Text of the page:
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The Arab common market: Fighters, weapons, ideologies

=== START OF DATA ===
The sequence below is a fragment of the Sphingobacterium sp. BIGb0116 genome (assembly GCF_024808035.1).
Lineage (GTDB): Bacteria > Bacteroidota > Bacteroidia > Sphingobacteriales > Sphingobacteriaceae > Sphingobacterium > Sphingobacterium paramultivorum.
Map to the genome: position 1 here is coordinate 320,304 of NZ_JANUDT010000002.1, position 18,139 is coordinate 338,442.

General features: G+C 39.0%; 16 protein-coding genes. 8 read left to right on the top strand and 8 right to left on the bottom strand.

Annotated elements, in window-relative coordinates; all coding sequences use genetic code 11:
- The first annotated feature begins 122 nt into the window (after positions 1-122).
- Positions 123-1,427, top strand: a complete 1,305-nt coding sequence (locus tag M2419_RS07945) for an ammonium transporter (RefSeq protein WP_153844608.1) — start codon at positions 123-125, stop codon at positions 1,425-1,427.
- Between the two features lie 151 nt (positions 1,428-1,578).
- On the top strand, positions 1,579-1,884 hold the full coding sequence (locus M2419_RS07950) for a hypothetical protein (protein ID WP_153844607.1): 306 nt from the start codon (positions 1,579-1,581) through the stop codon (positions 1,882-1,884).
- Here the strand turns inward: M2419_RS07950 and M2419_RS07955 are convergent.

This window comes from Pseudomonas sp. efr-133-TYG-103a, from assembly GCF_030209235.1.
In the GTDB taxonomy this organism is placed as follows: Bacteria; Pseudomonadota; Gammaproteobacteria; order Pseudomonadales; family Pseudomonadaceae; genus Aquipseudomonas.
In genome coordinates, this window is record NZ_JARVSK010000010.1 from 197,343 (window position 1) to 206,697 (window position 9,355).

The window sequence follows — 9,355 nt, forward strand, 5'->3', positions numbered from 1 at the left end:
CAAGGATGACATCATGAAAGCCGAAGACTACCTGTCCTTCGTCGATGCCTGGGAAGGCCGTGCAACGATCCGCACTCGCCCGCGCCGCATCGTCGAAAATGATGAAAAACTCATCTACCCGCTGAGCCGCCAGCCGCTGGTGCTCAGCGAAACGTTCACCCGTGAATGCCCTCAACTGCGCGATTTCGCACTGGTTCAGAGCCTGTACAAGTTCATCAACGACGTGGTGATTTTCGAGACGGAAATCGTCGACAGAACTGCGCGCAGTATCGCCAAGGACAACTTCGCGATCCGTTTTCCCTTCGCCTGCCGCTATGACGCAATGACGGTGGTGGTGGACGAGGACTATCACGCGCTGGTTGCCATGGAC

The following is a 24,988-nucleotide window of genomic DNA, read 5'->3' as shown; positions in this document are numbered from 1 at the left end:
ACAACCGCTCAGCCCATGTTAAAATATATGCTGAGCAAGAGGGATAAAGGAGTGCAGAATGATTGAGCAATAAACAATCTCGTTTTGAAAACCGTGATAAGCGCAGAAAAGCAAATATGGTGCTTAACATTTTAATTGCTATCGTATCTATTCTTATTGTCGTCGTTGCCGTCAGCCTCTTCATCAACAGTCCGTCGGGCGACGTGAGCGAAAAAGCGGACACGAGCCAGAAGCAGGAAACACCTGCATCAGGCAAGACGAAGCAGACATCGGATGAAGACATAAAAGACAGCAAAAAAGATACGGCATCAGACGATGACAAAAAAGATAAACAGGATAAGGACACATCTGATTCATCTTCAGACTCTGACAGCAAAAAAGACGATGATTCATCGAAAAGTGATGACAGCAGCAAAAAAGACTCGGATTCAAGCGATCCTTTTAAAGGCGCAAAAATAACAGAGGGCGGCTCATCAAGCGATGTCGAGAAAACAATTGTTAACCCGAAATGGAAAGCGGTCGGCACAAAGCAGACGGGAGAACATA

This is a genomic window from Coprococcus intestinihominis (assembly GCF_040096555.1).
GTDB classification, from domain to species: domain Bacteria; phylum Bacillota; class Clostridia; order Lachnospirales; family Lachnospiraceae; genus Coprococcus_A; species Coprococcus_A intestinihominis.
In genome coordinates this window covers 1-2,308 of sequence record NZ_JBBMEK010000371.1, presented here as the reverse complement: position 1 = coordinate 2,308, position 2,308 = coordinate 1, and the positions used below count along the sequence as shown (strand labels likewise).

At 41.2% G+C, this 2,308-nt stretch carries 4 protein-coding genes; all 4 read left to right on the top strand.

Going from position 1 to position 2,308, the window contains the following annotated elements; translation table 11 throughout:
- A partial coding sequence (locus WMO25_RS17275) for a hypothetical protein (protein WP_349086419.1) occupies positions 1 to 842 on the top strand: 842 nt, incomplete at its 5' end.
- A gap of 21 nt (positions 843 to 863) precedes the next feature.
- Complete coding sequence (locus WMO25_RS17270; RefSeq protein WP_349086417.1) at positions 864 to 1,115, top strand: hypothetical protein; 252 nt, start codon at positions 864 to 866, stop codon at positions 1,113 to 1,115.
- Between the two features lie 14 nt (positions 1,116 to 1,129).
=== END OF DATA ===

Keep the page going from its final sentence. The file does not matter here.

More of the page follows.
The European Union is a space in which citizens move as freely as goods, services and capital, and can live, work, study and do business virtually anywhere. The Arab world is, in many ways, the exact opposite of this despite a 1957 agreement by the Arab League envisaging the same setup as the EU. Each member state of the League imposes visa restrictions on at least half – if not more – of other members (the most ‘liberal’ in this sense are the Gulf states), most tariffs are still in place and work permits are hard to obtain. Barely 2.5% of Arabs work in other Arab states, and only 5.2% of trade takes place within the region (within the EU, this figure is above 60% on average). In stark contrast to this apparent lack of integration is, however, the fact that the Middle East and North Africa (MENA) is a continuous space when it comes to conflict. Weapons, persons and violent ideologies move freely around the region, fostering instability in their wake. Conflicts in the region consequently feed off each other in a symbiotic manner: even if one conflict comes to an end, its weapons, fighters and even ideological causes, can travel to another conflict site. Most of the MENA’s conflicts are therefore bound together in a vicious circle of worsening violence.